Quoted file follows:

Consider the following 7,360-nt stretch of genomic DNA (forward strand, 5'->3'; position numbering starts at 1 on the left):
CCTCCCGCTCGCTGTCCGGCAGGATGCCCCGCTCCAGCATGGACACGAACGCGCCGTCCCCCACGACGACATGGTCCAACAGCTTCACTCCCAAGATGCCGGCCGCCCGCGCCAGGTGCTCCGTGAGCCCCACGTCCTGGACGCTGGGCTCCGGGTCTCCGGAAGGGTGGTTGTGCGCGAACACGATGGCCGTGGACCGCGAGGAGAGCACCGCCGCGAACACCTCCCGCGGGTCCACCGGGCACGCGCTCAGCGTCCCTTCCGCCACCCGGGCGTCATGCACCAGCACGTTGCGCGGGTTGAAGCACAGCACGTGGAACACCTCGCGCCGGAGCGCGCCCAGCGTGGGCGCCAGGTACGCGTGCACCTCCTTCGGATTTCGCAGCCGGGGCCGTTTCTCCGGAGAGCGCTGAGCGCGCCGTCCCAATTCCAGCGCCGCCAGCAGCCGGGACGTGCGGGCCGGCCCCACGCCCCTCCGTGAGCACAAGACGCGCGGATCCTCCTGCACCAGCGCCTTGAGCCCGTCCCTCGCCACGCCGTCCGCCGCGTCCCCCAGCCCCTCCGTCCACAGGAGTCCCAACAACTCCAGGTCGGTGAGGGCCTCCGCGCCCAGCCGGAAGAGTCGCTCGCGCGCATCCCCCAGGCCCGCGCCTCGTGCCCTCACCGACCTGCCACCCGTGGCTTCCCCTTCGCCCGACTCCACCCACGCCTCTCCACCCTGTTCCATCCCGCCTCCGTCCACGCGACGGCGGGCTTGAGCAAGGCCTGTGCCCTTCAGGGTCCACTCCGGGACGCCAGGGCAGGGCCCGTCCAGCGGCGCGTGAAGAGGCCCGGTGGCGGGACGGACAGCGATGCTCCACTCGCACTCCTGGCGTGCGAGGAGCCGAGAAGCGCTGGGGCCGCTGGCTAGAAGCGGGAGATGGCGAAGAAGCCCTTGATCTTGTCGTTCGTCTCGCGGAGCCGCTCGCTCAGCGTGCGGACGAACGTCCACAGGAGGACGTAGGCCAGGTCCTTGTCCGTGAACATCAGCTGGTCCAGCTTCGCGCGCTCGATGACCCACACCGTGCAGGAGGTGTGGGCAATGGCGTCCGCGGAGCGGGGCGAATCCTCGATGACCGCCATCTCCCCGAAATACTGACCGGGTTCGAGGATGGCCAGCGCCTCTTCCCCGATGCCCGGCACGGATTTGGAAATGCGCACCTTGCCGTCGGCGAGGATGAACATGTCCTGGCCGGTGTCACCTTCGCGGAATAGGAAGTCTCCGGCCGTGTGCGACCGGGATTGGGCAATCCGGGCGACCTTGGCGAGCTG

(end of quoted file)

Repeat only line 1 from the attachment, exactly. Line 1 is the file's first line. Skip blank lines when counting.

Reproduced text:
Consider the following 7,360-nt stretch of genomic DNA (forward strand, 5'->3'; position numbering starts at 1 on the left):